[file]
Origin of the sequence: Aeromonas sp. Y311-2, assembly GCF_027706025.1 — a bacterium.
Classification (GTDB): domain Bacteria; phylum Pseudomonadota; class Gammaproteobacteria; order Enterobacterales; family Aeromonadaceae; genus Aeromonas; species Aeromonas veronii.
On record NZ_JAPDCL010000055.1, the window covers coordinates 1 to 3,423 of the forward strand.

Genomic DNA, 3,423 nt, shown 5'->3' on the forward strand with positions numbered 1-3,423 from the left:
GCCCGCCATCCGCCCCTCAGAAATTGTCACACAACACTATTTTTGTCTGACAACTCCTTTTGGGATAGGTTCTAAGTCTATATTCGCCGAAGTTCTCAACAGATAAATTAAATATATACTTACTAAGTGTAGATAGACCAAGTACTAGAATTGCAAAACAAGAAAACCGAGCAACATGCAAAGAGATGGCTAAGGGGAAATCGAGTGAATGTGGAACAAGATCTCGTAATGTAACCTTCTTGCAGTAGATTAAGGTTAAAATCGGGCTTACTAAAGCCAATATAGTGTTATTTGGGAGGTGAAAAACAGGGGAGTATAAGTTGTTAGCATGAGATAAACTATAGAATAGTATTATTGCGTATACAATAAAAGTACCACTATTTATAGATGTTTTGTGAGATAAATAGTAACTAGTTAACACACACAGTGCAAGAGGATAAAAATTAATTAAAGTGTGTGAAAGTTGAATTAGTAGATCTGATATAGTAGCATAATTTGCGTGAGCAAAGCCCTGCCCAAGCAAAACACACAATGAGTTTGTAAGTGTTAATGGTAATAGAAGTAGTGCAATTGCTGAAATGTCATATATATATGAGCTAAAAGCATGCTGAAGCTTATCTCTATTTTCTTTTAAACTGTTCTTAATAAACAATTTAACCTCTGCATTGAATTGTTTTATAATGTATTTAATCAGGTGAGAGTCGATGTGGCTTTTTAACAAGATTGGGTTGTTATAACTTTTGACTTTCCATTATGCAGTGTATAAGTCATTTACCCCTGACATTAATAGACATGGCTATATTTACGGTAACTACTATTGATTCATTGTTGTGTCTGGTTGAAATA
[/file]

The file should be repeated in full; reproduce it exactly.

Origin of the sequence: Aeromonas sp. Y311-2, assembly GCF_027706025.1 — a bacterium.
Classification (GTDB): domain Bacteria; phylum Pseudomonadota; class Gammaproteobacteria; order Enterobacterales; family Aeromonadaceae; genus Aeromonas; species Aeromonas veronii.
On record NZ_JAPDCL010000055.1, the window covers coordinates 1 to 3,423 of the forward strand.

Genomic DNA, 3,423 nt, shown 5'->3' on the forward strand with positions numbered 1-3,423 from the left:
GCCCGCCATCCGCCCCTCAGAAATTGTCACACAACACTATTTTTGTCTGACAACTCCTTTTGGGATAGGTTCTAAGTCTATATTCGCCGAAGTTCTCAACAGATAAATTAAATATATACTTACTAAGTGTAGATAGACCAAGTACTAGAATTGCAAAACAAGAAAACCGAGCAACATGCAAAGAGATGGCTAAGGGGAAATCGAGTGAATGTGGAACAAGATCTCGTAATGTAACCTTCTTGCAGTAGATTAAGGTTAAAATCGGGCTTACTAAAGCCAATATAGTGTTATTTGGGAGGTGAAAAACAGGGGAGTATAAGTTGTTAGCATGAGATAAACTATAGAATAGTATTATTGCGTATACAATAAAAGTACCACTATTTATAGATGTTTTGTGAGATAAATAGTAACTAGTTAACACACACAGTGCAAGAGGATAAAAATTAATTAAAGTGTGTGAAAGTTGAATTAGTAGATCTGATATAGTAGCATAATTTGCGTGAGCAAAGCCCTGCCCAAGCAAAACACACAATGAGTTTGTAAGTGTTAATGGTAATAGAAGTAGTGCAATTGCTGAAATGTCATATATATATGAGCTAAAAGCATGCTGAAGCTTATCTCTATTTTCTTTTAAACTGTTCTTAATAAACAATTTAACCTCTGCATTGAATTGTTTTATAATGTATTTAATCAGGTGAGAGTCGATGTGGCTTTTTAACAAGATTGGGTTGTTATAACTTTTGACTTTCCATTATGCAGTGTATAAGTCATTTACCCCTGACATTAATAGACATGGCTATATTTACGGTAACTACTATTGATTCATTGTTGTGTCTGGTTGAAATA